Donate

Categories

Advert

XHTML

Valid XHTML 1.0 Transitional

Locked Down Phones and Horrible Telcos

Choosing a Phone

I was considering renewing my Three contract and getting a HTC Desire HD [1]. What I need is a phone that is good for being a ssh client on 3G networks, has a good camera, and has all the fancy Google Apps.

In the comments Lon recommended a Norwegian review of phone cameras which gave the Sony Ericsson Xperia X10 a much better review than the HTC Desire HD [2] – the Xperia was the highest rating Android camera phone while the Nokia N8 was the best overall.

Also the Xperia is a lot cheaper, I can get it on a $29 monthly cap from Virgin as opposed to $44 per month from Three. So just on hardware and price the Xperia beats the Desire HD.

One of the advantages of the Xperia from Virgin being cheap is that my wife and I can use the same model of phone. This avoids having to solve two sets of phone related problems and also allows us to do things like swap batteries between the phones based on who can most conveniently charge their phone.

The Need for Root

But one problem with e Xperia is that the CyanogenMod images for rooted Android phones can’t be installed on an Xperia because the boot loader hasn’t yet been cracked [3]. I would like to run CyanogenMod so I can get wireless proxy support, and support for tunneling IP over DNS, ICMP, and OpenVPN.

The Three web site claims that they have 3G phone and net access in Bendigo, but on a recent holiday my phone said that it was “roaming” all the time and I couldn’t get net access. I ended up having to use McDonalds Wifi net access which had ports such as 22 blocked and thus forced me to use Iodine IP over DNS to get proper net access. To avoid having to talk my mother through rebooting servers in future I need to have a mobile ssh client that can use all possible protocols. I could carry my EeePC with me all the time, but sometimes it’s good to travel light.

OTOH, as I feel compelled to fiddle with all my computers it would probably give me a more reliable mobile experience if I was unable to mess with my phone.

Why Buying a Phone Outright Isn’t Viable

A $29 monthly plan is probably the cheapest plan that will do for anyone who uses a phone regularly, I have had a Three $29 plan for the last four years which allows up to $150 of calls to be made in a month and typically use about $60. So any plan which doesn’t have such a cap will have to be no more than half the price of Three on a per-minute basis to compete. If I’m going to pay $29 per month ($696 over a 24 month contract) then I can use a free phone. If I was to buy a phone then it would cost at least $500 for anything that I like and maybe a lot more.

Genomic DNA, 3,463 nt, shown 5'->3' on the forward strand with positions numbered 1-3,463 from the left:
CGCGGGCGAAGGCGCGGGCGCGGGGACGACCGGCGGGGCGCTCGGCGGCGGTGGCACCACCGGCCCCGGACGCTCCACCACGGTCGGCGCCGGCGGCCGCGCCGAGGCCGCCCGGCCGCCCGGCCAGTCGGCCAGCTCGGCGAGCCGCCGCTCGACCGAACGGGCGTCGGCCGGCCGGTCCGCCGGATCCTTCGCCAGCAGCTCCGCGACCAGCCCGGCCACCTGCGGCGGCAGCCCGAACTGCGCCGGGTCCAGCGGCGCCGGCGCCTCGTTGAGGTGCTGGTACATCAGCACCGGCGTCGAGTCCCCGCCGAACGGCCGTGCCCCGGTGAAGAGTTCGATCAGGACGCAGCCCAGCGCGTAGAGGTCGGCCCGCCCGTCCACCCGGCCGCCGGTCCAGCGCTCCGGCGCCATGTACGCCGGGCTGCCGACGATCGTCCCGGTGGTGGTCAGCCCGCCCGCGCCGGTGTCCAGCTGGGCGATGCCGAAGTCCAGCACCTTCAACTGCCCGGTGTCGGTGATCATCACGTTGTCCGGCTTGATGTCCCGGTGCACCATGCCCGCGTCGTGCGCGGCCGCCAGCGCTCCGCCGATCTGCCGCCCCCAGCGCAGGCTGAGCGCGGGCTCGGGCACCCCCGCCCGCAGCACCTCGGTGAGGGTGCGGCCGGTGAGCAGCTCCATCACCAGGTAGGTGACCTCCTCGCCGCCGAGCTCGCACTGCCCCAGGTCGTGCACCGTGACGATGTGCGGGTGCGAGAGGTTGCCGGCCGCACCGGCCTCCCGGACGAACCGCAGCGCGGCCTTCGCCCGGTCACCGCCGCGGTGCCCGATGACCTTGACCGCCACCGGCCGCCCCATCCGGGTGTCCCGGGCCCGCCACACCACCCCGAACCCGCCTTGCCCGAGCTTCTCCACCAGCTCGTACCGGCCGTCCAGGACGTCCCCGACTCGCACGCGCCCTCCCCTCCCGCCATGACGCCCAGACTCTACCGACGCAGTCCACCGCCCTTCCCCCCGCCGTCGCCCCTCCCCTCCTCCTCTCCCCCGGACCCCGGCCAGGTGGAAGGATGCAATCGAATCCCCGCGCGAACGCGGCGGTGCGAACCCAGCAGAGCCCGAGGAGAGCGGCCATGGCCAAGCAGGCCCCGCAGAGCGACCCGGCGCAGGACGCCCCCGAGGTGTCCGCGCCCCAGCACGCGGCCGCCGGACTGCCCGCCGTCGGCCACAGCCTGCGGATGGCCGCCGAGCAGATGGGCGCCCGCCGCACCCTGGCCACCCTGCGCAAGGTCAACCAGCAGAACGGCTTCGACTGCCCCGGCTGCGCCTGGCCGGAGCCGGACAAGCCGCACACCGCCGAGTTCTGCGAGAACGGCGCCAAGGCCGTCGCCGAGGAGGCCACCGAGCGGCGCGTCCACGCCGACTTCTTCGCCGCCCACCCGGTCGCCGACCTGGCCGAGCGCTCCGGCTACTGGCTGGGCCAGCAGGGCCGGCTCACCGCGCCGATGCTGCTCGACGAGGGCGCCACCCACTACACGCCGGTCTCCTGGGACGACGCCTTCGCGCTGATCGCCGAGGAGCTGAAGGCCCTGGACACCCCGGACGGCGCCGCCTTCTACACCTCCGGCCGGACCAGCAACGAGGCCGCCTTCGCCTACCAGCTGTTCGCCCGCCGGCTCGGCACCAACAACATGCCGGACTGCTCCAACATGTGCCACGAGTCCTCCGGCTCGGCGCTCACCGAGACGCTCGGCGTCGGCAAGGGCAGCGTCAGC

Buying a phone independently of a contract would about double the cost of owning a phone. It’s really not a viable option.

Therefore I am compelled to buy a phone that is on offer from a Telco. Things like the Nokia N900 are nice devices but as the Telcos don’t offer them I can’t consider them.

No Discount if you Don’t get a Phone

The annoying thing is that the Telcos don’t offer a discount if you choose not to get a phone. Obviously buying the hardware costs them some money, so a $29 cap with a phone included should have a matching offer of something less than $29 if you choose not to get the phone from them. I currently have a $29 per month contract with Three, I can renew that for another two years at the same rate and get a half-decent phone for “free” or I can renew for two years on a $19 per month contract and get a low-end phone for “free” but I can’t get a price that is lower than $19 per month if I decide to keep my current phone.

If Three was to offer such a discount then I would consider buying a phone outright over the net and staying with them. But as it is they don’t provide good deals for buying a phone and give me an economic incentive to go to another provider. So I will probably use Virgin when my contract runs out in January.

Locked Phones

Many Telcos still sell locked phones on a contract. When that happens it’s really difficult to get a phone unlocked as the Telco employees usually aren’t very helpful. There are a variety of web sites claiming to generate unlock codes for phones, most seem to charge $10 or more for this service and the free ones have a very small range of phones, so getting the unlock code from the Telco seems to be the only option for a phone at the end of it’s contract period as it’s not worth enough to justify the $10 expense.